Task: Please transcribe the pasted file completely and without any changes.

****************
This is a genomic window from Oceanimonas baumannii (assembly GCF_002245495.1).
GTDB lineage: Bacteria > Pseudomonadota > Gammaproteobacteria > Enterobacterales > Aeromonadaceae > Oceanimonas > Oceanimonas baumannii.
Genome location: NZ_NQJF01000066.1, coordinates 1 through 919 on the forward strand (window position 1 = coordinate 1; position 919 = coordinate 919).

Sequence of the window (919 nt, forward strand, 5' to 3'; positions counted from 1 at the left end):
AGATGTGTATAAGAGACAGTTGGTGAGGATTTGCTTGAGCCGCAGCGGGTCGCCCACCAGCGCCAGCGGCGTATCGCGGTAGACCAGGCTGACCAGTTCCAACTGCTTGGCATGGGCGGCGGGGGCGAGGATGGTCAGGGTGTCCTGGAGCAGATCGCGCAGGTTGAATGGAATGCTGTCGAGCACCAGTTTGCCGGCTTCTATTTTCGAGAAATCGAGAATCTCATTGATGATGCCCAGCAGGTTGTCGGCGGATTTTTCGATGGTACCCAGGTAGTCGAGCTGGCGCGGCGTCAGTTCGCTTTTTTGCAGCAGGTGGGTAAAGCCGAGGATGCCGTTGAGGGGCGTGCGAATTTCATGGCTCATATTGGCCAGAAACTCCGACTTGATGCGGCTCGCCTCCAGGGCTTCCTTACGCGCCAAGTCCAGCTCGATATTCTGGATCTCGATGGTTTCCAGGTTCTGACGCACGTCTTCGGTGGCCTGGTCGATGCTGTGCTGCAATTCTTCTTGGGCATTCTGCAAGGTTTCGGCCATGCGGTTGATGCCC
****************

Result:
This is a genomic window from Oceanimonas baumannii (assembly GCF_002245495.1).
GTDB lineage: Bacteria > Pseudomonadota > Gammaproteobacteria > Enterobacterales > Aeromonadaceae > Oceanimonas > Oceanimonas baumannii.
Genome location: NZ_NQJF01000066.1, coordinates 1 through 919 on the forward strand (window position 1 = coordinate 1; position 919 = coordinate 919).

Sequence of the window (919 nt, forward strand, 5' to 3'; positions counted from 1 at the left end):
AGATGTGTATAAGAGACAGTTGGTGAGGATTTGCTTGAGCCGCAGCGGGTCGCCCACCAGCGCCAGCGGCGTATCGCGGTAGACCAGGCTGACCAGTTCCAACTGCTTGGCATGGGCGGCGGGGGCGAGGATGGTCAGGGTGTCCTGGAGCAGATCGCGCAGGTTGAATGGAATGCTGTCGAGCACCAGTTTGCCGGCTTCTATTTTCGAGAAATCGAGAATCTCATTGATGATGCCCAGCAGGTTGTCGGCGGATTTTTCGATGGTACCCAGGTAGTCGAGCTGGCGCGGCGTCAGTTCGCTTTTTTGCAGCAGGTGGGTAAAGCCGAGGATGCCGTTGAGGGGCGTGCGAATTTCATGGCTCATATTGGCCAGAAACTCCGACTTGATGCGGCTCGCCTCCAGGGCTTCCTTACGCGCCAAGTCCAGCTCGATATTCTGGATCTCGATGGTTTCCAGGTTCTGACGCACGTCTTCGGTGGCCTGGTCGATGCTGTGCTGCAATTCTTCTTGGGCATTCTGCAAGGTTTCGGCCATGCGGTTGATGCCC